Organ donations should be a gift, rather than an automatic process which gives the state ownership of body parts, a former transplant chief has said.
Professor Chris Rudge, formerly the National Clinical Director for Transplantation, also said changing the system “may take away people’s faith and trust in organ donation”.
He was hitting out at Theresa May’s announcement that the Government wants to put everyone on the organ donation list automatically, unless they specifically opt out.
In the current system, organ donors choose to opt in, with everyone else considered not to have given consent. Doctors must ask permission from the next of kin if they wish to use an organ for transplant.
Prof Rudge objects to the plans to implement ‘presumed consent’, saying: “I think I would opt out because organ donation should be a present and not for the state to assume that they can take my organs without asking me.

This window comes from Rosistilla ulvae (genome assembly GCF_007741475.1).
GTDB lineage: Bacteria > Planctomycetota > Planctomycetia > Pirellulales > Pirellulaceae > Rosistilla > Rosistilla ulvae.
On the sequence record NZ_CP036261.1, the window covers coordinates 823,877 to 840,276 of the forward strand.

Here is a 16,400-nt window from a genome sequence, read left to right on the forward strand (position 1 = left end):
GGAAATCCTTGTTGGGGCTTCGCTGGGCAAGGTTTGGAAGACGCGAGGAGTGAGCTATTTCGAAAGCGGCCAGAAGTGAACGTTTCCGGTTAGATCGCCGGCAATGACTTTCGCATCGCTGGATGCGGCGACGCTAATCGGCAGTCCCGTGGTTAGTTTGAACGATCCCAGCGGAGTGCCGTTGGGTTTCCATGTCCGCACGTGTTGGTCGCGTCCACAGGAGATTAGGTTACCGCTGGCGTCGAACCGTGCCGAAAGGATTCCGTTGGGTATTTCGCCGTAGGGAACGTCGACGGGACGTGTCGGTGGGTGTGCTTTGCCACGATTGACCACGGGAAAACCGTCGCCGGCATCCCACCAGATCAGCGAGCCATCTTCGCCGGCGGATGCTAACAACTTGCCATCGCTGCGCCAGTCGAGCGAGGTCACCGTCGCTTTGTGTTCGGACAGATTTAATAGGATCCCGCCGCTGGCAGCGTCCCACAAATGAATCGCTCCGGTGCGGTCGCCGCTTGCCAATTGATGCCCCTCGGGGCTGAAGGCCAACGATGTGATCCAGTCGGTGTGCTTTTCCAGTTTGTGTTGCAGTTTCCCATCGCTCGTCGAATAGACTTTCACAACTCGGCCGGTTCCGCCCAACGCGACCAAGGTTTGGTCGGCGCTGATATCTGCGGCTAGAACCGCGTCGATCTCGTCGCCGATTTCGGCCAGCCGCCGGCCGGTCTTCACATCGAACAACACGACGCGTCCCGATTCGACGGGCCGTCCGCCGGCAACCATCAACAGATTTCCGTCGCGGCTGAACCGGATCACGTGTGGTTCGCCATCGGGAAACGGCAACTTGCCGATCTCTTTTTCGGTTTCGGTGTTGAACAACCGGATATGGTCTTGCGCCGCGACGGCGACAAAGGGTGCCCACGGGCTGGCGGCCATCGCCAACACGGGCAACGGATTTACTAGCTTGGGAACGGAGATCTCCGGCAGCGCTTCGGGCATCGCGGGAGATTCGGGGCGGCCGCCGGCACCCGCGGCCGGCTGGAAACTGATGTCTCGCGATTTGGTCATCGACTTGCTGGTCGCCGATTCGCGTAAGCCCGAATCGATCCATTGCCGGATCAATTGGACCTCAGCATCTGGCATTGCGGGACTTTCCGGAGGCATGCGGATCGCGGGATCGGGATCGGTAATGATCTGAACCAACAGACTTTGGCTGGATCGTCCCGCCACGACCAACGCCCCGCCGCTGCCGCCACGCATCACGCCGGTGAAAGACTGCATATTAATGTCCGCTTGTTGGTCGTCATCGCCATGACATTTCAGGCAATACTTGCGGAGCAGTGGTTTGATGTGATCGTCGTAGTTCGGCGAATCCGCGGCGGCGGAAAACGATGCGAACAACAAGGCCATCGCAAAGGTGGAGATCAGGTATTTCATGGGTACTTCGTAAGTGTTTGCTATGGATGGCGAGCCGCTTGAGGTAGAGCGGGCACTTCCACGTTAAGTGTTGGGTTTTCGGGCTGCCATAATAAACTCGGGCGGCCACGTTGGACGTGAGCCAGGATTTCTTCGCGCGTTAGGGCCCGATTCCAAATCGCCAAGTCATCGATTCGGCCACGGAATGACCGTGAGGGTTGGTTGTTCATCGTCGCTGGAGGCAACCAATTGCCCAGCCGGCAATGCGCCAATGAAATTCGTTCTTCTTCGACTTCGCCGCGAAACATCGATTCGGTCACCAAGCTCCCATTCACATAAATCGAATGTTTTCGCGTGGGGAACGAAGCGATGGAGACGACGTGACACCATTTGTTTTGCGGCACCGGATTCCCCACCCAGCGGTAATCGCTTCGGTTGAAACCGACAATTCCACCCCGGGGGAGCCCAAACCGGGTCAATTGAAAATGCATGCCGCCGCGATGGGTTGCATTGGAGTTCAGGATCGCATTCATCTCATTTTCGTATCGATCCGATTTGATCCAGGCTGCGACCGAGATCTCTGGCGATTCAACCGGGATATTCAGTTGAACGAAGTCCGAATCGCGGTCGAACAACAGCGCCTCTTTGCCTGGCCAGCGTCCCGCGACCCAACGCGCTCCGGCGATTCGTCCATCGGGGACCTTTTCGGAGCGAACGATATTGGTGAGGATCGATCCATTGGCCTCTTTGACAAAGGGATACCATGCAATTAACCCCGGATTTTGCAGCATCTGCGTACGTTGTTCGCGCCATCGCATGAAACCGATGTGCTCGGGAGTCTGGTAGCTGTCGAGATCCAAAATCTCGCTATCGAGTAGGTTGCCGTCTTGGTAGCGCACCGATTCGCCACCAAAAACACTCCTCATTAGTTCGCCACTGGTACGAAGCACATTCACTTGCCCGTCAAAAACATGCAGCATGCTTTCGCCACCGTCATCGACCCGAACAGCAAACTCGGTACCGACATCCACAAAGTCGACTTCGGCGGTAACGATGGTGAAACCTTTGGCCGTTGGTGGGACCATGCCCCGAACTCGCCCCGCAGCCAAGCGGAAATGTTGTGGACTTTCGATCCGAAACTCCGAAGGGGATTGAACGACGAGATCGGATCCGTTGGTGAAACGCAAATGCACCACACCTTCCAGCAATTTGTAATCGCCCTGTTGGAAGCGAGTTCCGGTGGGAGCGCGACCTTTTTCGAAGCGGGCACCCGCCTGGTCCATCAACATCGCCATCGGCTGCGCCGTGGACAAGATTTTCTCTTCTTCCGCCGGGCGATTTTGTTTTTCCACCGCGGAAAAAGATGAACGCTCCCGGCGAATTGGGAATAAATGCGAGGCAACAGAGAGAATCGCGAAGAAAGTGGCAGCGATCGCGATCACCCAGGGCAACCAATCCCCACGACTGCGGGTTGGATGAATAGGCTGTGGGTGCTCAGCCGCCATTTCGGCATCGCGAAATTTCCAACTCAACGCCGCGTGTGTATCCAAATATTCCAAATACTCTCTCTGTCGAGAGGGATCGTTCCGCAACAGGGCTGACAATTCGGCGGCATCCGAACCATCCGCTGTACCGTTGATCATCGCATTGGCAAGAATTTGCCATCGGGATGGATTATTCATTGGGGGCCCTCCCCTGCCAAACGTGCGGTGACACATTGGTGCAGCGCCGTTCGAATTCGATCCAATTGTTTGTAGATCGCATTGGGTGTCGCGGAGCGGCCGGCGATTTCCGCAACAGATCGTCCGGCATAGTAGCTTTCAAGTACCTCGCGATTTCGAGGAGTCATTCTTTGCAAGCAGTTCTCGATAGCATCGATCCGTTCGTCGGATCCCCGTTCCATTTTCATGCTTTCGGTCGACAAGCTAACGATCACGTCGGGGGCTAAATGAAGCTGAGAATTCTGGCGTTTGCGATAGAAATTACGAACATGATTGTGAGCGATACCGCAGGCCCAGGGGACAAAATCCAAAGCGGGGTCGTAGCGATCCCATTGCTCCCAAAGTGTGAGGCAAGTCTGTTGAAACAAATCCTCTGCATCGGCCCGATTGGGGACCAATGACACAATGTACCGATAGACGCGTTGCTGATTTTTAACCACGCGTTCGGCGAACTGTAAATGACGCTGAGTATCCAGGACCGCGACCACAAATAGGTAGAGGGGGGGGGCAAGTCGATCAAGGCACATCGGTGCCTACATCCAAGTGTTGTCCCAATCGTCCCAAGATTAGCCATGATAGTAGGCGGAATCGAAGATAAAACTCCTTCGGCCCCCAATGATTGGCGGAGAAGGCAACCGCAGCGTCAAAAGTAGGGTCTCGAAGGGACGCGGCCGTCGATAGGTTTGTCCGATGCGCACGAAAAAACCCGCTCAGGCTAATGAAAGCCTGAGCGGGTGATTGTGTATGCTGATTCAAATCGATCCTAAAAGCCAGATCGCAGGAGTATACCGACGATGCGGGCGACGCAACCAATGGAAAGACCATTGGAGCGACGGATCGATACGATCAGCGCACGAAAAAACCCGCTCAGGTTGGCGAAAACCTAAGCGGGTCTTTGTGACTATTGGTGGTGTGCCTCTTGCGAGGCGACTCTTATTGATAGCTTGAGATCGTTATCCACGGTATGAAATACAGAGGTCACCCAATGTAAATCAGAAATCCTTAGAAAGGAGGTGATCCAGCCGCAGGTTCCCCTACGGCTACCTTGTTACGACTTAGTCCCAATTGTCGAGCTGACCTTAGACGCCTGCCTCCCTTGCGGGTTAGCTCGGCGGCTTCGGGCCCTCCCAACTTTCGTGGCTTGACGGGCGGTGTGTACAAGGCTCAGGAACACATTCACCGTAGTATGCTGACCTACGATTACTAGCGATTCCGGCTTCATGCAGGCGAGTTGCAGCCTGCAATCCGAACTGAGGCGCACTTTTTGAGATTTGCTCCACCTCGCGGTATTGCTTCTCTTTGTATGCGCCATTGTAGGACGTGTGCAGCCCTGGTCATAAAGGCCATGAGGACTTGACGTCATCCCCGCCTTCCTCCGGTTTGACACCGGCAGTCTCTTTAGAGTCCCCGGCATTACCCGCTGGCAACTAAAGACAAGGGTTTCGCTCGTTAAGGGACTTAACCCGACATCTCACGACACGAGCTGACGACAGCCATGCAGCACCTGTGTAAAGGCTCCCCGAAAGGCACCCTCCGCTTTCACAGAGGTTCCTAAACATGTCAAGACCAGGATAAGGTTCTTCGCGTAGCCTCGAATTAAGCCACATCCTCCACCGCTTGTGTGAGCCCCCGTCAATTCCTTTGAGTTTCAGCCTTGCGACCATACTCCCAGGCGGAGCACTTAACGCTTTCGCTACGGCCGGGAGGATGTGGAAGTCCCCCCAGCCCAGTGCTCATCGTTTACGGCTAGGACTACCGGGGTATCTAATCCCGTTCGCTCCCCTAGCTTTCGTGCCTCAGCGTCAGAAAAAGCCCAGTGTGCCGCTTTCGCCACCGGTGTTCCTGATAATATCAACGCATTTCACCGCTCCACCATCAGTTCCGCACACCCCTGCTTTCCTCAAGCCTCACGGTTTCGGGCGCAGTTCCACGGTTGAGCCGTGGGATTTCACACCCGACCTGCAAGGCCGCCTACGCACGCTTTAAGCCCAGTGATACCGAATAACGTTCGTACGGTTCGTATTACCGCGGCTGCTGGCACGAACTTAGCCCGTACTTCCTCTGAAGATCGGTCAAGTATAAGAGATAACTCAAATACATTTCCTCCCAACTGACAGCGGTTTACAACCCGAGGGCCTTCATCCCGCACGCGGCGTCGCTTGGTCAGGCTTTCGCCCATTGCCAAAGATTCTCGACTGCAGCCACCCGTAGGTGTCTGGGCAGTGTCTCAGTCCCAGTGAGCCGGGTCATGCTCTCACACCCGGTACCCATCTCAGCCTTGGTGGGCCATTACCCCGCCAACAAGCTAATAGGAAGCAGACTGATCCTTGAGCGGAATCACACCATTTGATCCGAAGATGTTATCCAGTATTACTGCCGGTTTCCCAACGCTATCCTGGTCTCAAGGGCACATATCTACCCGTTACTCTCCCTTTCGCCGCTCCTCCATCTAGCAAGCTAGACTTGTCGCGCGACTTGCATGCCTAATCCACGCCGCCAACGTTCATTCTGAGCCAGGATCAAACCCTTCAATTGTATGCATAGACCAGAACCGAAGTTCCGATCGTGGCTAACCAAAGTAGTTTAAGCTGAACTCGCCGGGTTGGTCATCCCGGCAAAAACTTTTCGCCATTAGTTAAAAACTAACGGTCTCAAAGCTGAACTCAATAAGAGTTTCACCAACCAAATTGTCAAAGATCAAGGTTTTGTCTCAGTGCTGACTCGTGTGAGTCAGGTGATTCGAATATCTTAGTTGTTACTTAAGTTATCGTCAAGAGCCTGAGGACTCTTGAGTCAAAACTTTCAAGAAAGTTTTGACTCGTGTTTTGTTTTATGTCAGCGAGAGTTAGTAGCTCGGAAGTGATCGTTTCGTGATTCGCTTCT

“No one knows better than me the problems of thousands of people waiting for a transplant. Part of me really wants to help them but part of me really objects to the opt-out system.
“I am so horribly opposed to a change in the law and I wouldn’t like to be put in that position.”
His views were echoed by Brian Burnell, who has been registered as an organ donor for over 20 years, but says he would opt out if presumed consent was introduced.
“The state is never going to own my body”, he said. “Donating organs is a gift, and an intensely personal one.”
Theresa May announced the Government’s plans at the Conservative Party conference.